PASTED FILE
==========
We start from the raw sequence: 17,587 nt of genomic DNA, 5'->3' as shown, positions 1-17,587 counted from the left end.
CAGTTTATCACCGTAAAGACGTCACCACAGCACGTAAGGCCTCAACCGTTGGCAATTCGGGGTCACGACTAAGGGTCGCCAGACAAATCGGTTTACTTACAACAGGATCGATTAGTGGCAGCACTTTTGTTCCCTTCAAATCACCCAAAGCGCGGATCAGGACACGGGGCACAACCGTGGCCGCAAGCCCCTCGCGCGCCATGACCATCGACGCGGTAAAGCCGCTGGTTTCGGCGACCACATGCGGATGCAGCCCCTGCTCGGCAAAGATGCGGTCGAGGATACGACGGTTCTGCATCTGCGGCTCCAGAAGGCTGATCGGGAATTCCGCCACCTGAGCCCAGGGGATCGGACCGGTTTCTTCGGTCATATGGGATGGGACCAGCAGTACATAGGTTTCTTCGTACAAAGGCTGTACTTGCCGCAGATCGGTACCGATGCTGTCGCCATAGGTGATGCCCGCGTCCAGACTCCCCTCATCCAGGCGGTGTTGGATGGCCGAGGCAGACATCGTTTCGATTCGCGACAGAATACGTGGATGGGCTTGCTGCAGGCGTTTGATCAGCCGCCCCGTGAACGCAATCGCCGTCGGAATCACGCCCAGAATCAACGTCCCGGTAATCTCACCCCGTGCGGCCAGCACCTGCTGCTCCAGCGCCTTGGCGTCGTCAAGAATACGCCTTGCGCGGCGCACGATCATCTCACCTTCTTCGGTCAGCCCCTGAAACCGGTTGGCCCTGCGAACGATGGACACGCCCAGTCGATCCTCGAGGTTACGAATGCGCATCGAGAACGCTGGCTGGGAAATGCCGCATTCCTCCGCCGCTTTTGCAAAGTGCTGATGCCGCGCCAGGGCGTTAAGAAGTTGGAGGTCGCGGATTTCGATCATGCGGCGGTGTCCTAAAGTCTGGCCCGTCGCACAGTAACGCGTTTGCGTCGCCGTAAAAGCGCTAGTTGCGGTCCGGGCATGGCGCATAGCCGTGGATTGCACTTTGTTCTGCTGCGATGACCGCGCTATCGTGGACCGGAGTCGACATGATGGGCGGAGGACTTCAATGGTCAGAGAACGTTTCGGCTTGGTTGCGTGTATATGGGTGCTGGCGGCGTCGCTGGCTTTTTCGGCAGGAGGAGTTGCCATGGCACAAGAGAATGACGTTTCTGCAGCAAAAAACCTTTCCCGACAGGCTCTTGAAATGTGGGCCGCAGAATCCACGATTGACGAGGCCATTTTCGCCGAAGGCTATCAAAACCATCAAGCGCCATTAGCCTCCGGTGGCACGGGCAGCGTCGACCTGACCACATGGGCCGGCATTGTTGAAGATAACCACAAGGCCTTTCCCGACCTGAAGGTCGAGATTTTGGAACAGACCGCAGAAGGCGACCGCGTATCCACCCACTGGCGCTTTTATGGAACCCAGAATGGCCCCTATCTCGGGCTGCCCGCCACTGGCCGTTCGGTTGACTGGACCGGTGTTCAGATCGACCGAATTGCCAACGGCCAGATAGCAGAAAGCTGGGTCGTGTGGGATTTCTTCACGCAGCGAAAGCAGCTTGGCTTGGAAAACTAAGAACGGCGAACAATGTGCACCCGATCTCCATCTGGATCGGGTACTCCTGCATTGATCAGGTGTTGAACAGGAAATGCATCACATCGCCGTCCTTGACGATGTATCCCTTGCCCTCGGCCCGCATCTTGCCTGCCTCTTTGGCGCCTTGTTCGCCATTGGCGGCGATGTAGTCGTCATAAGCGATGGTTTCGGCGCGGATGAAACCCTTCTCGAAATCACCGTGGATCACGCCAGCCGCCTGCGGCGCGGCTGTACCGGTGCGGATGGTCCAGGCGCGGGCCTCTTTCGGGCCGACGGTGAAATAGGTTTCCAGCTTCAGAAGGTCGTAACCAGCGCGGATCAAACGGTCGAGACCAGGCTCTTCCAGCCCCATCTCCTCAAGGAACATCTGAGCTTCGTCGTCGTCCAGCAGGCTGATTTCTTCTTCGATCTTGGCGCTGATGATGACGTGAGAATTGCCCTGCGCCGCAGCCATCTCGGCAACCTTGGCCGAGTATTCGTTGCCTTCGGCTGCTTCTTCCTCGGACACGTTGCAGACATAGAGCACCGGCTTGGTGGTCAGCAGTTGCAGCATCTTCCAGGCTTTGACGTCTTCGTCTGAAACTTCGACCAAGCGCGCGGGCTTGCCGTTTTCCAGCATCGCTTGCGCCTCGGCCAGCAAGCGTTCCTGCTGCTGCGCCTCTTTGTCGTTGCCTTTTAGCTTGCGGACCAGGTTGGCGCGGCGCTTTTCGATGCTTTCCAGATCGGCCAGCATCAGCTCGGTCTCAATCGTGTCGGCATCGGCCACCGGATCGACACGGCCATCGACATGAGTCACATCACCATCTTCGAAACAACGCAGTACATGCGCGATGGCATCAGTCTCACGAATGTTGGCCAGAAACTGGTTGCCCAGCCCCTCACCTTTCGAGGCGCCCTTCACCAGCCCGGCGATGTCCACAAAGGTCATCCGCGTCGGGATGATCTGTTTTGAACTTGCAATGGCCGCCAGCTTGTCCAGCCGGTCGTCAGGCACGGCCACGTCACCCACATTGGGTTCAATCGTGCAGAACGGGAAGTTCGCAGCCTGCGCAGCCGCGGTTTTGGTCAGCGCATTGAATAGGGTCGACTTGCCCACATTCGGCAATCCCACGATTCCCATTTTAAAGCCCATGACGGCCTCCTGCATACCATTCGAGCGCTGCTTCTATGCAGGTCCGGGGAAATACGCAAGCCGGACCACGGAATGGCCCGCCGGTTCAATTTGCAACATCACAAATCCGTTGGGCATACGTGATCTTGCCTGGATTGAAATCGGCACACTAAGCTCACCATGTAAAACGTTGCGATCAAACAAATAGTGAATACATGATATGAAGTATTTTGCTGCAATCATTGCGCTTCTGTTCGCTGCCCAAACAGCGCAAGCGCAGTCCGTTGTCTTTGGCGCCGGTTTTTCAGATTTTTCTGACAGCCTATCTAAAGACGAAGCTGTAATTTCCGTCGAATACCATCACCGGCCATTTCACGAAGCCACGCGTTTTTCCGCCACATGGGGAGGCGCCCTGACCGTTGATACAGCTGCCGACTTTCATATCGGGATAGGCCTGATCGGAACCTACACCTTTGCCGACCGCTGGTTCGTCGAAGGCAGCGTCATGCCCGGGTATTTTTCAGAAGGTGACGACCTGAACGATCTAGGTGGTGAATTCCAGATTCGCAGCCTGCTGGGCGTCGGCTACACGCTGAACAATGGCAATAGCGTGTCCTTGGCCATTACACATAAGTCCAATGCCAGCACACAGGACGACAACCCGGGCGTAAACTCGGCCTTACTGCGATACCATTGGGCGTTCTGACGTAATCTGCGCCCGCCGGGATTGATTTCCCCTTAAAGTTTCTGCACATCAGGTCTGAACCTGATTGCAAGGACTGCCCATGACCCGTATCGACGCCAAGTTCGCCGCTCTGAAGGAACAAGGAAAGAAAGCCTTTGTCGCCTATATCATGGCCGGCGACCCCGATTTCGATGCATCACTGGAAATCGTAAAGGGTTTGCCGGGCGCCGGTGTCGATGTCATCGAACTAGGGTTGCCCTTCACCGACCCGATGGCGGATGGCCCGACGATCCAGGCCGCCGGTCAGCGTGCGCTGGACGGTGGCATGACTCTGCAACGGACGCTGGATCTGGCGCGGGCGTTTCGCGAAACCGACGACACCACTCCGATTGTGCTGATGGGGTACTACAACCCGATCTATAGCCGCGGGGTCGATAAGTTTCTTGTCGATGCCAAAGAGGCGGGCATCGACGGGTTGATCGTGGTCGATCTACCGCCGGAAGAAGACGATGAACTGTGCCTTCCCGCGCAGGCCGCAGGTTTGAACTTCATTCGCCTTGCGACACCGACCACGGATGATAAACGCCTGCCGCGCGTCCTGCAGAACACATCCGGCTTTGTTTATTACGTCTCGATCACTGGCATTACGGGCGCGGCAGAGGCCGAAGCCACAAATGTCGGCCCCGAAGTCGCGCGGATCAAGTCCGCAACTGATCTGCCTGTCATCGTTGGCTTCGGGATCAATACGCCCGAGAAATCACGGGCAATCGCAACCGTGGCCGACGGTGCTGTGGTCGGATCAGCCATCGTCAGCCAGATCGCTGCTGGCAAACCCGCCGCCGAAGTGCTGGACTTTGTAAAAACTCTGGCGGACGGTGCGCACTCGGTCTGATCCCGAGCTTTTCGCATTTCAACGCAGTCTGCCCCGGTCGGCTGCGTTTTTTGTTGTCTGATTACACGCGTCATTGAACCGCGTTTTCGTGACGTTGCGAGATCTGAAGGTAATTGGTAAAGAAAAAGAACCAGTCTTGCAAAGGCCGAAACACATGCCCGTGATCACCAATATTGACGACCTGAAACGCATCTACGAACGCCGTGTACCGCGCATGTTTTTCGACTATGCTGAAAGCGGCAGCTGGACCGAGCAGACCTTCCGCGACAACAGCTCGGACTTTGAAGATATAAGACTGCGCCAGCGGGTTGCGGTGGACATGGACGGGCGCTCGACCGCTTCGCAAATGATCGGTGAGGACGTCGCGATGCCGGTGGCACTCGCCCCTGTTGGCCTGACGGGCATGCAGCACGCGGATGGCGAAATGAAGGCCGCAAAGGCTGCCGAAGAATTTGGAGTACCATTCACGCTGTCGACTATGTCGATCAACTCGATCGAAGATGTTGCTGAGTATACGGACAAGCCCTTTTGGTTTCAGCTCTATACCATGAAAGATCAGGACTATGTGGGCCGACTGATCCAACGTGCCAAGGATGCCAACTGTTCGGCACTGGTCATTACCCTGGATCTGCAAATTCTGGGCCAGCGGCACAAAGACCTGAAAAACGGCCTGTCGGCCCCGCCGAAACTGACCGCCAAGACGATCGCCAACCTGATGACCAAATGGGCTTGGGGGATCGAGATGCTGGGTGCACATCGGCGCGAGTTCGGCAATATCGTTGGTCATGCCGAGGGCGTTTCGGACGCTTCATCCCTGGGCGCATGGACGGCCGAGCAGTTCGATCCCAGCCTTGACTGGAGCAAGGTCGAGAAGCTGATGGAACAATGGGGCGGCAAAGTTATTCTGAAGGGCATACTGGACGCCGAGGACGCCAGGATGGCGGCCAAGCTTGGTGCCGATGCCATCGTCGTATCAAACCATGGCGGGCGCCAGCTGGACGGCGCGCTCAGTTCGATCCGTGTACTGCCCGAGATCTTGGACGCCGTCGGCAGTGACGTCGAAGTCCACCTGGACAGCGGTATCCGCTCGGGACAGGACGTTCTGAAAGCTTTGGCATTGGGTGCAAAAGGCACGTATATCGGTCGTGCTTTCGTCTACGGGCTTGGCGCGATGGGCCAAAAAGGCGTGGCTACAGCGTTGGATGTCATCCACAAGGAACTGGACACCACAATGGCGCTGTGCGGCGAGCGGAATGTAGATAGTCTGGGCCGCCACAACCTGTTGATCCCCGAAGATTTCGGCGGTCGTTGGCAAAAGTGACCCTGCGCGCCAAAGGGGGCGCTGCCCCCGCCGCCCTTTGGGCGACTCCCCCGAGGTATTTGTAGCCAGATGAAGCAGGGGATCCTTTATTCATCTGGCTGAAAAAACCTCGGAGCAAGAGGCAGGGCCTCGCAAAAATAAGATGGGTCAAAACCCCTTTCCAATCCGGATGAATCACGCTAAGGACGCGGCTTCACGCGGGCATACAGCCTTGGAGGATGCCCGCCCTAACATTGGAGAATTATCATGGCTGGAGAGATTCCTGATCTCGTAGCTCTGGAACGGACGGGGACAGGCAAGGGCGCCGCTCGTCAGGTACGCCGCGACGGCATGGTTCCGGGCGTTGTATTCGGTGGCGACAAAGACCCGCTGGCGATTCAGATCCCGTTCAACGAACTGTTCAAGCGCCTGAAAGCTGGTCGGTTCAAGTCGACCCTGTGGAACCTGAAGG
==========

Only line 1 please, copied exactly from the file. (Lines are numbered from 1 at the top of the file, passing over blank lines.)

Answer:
We start from the raw sequence: 17,587 nt of genomic DNA, 5'->3' as shown, positions 1-17,587 counted from the left end.